Tuesday, August 11 2020


City needs better HIV/AIDS prevention policies for transgender women

Update: May, 31/2018 - 15:00
A workshop discusses healthcare and HIV prevention for transgender women in HCM City. — VNS Photo
Viet Nam News

HCM CITY —  HCM City needs to develop specific healthcare policies and guidelines for transgender women as HIV prevalence among this group is estimated to be about 19 per cent worldwide, according to Dr Hoàng Đình Cảnh, deputy director of the Việt Nam Authority of HIV/AIDS Control.

The risk of contracting HIV is 49 times higher for transgender women than in the general population, he said.  

Speaking at a workshop on healthcare and HIV prevention for transgender women on May 30 in HCM City, Cảnh said that more research and surveys should be conducted to gather information and evaluate the effectiveness of solutions.

He called on the Government, NGOs, the community and transgender people to help  reduce the rate of HIV prevalence among transgender women, and achieving the UN’s 90-90-90 Goals in HIV/AIDS prevention and control by 2020. 

He praised the work of the HCM City University of Medicine and Pharmacy, which produced a research report in collaboration with the Centre for Promotion Quality of Life (LIFE) on risk factors leading to HIV infection among transgender woman in HCM City.

Đỗ Văn Dũng, vice rector of the university and head of the research group, said the cross-sectional study was conducted among 456 transgender women in HCM City from February to May this year.

The study used respondent-driven sampling (RDS) and computer-assisted personal interviews (CAPI).

It found that 77 of 456 transgender women were living with HIV, accounting for 16.5 per cent of the total interviewed.

About 67.3 per cent of the people living with HIV were receiving anti-retroviral (ARV) therapy. However, most transgender women said they had not used pre-exposure prophylaxis (PrEP) drugs.

The survey found that more than 50 per cent of the respondents had previously contracted a sexually transmitted disease (STD).

More than 40 per cent of those surveyed said they have regular sex with male partners, and 55 per cent said they were not regularly using condoms within 30 days prior to the study.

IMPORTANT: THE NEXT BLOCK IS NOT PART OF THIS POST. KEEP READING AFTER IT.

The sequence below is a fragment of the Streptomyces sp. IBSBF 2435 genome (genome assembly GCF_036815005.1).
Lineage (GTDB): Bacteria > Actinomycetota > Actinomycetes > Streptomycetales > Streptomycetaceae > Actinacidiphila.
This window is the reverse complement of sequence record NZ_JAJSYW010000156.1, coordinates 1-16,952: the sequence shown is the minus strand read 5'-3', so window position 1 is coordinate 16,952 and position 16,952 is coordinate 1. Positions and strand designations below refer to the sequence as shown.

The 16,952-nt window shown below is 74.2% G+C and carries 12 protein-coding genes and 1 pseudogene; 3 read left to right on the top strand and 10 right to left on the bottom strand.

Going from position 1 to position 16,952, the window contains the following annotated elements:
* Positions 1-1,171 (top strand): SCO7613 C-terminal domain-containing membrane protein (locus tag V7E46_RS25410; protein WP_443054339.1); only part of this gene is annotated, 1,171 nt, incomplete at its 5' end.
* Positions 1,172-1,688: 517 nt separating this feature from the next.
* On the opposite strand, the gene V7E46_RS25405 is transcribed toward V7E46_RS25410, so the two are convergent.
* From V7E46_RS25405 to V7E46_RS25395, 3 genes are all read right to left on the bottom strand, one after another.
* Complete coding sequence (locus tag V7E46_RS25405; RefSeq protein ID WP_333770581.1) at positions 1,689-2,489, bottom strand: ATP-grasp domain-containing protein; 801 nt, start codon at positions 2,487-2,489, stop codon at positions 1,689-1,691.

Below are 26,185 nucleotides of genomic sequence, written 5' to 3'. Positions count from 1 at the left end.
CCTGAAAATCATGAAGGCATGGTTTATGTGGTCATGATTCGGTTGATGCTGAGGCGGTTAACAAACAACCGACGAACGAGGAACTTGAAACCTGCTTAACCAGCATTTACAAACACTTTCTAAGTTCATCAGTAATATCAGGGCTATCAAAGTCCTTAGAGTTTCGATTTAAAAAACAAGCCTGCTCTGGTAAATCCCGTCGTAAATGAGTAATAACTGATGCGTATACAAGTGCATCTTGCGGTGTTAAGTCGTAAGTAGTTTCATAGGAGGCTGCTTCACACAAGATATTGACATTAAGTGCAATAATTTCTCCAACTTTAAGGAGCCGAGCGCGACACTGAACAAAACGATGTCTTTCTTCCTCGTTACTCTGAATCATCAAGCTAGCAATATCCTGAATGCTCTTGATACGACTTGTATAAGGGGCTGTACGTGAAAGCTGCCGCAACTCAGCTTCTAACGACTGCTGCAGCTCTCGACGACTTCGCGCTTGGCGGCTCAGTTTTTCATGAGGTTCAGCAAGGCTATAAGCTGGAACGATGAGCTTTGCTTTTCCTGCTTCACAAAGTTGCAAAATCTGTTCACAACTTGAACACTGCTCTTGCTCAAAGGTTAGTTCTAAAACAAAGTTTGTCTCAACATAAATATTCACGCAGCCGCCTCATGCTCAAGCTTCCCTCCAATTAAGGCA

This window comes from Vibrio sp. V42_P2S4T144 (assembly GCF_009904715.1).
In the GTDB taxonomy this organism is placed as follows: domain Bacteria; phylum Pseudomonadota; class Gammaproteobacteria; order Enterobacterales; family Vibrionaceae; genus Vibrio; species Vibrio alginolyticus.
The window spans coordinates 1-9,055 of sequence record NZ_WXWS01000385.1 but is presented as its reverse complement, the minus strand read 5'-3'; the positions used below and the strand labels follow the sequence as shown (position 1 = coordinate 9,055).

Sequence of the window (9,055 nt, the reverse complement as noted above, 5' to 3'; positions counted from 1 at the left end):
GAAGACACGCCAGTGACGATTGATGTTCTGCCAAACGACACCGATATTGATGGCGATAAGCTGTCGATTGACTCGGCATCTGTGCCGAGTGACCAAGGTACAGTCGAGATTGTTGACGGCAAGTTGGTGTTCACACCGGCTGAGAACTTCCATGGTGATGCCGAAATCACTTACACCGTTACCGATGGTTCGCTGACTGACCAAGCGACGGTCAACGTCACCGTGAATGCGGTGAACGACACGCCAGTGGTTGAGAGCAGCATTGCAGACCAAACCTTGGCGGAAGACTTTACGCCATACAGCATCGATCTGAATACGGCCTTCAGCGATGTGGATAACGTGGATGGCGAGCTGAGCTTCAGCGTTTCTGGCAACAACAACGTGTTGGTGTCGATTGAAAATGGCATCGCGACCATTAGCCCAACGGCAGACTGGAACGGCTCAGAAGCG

About 25 per cent of people said they received payment for sex with men who were not their regular sex partners, 53 per cent of them not using condoms regularly, the survey found.

Factors that contribute to HIV transmission among transgender women consist of  non-use of condoms; drinking more than four units of alcohol; use of amphetamine-type stimulants (ATS) before sex; and incidents related to gender inequality and social discrimination.

“Severe social stigma and discrimination may create barriers to accessing HIV testing and treatment services,” one transgender woman told the researchers.

The study recommended that untreated HIV-infected people should have better access to treatment and healthcare services related to PrEP and STDs.

Developing effective strategies and enhancing interventions are also needed to raise awareness in the transgender community of the proper use of condoms, alcohol, and ATS.

“Programmes on preventing discrimination against transgender women living with HIV should promote gender equality in healthcare services,” Dũng said.

The workshop was organised by the LIFE, which is part of a project titled “Strengthening Community Connections for HIV/AIDS Prevention and Control in Southern Provinces” (C-Link) funded by the US Agency of International Development (USAID).  — VNS

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